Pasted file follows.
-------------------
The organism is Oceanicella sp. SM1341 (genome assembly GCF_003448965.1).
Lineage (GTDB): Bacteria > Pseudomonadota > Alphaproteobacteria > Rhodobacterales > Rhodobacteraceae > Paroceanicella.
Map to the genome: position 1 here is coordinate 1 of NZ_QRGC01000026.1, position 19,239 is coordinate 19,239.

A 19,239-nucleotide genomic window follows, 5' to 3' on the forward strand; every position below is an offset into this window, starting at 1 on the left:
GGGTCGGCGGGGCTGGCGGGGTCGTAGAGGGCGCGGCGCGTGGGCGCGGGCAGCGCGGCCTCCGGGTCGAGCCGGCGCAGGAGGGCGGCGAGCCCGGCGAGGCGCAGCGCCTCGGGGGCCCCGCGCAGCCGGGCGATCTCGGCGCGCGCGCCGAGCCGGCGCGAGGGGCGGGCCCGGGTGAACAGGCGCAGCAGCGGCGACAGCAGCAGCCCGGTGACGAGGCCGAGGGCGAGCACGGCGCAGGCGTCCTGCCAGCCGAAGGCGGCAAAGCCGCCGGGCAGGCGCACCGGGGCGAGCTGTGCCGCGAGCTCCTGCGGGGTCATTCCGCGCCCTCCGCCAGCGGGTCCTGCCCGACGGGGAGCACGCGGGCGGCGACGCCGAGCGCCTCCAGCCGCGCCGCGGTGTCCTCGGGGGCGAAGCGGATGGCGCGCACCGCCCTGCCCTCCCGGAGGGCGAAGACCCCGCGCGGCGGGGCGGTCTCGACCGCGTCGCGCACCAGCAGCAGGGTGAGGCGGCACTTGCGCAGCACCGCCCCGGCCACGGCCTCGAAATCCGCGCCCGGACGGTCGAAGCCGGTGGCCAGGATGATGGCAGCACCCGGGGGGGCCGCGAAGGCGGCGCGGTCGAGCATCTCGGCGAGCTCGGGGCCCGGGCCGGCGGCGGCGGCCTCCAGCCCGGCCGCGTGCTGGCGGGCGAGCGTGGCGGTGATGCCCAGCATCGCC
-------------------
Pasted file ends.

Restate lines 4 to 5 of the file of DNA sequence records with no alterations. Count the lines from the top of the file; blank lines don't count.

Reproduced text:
A 19,239-nucleotide genomic window follows, 5' to 3' on the forward strand; every position below is an offset into this window, starting at 1 on the left:
GGGTCGGCGGGGCTGGCGGGGTCGTAGAGGGCGCGGCGCGTGGGCGCGGGCAGCGCGGCCTCCGGGTCGAGCCGGCGCAGGAGGGCGGCGAGCCCGGCGAGGCGCAGCGCCTCGGGGGCCCCGCGCAGCCGGGCGATCTCGGCGCGCGCGCCGAGCCGGCGCGAGGGGCGGGCCCGGGTGAACAGGCGCAGCAGCGGCGACAGCAGCAGCCCGGTGACGAGGCCGAGGGCGAGCACGGCGCAGGCGTCCTGCCAGCCGAAGGCGGCAAAGCCGCCGGGCAGGCGCACCGGGGCGAGCTGTGCCGCGAGCTCCTGCGGGGTCATTCCGCGCCCTCCGCCAGCGGGTCCTGCCCGACGGGGAGCACGCGGGCGGCGACGCCGAGCGCCTCCAGCCGCGCCGCGGTGTCCTCGGGGGCGAAGCGGATGGCGCGCACCGCCCTGCCCTCCCGGAGGGCGAAGACCCCGCGCGGCGGGGCGGTCTCGACCGCGTCGCGCACCAGCAGCAGGGTGAGGCGGCACTTGCGCAGCACCGCCCCGGCCACGGCCTCGAAATCCGCGCCCGGACGGTCGAAGCCGGTGGCCAGGATGATGGCAGCACCCGGGGGGGCCGCGAAGGCGGCGCGGTCGAGCATCTCGGCGAGCTCGGGGCCCGGGCCGGCGGCGGCGGCCTCCAGCCCGGCCGCGTGCTGGCGGGCGAGCGTGGCGGTGATGCCCAGCATCGCC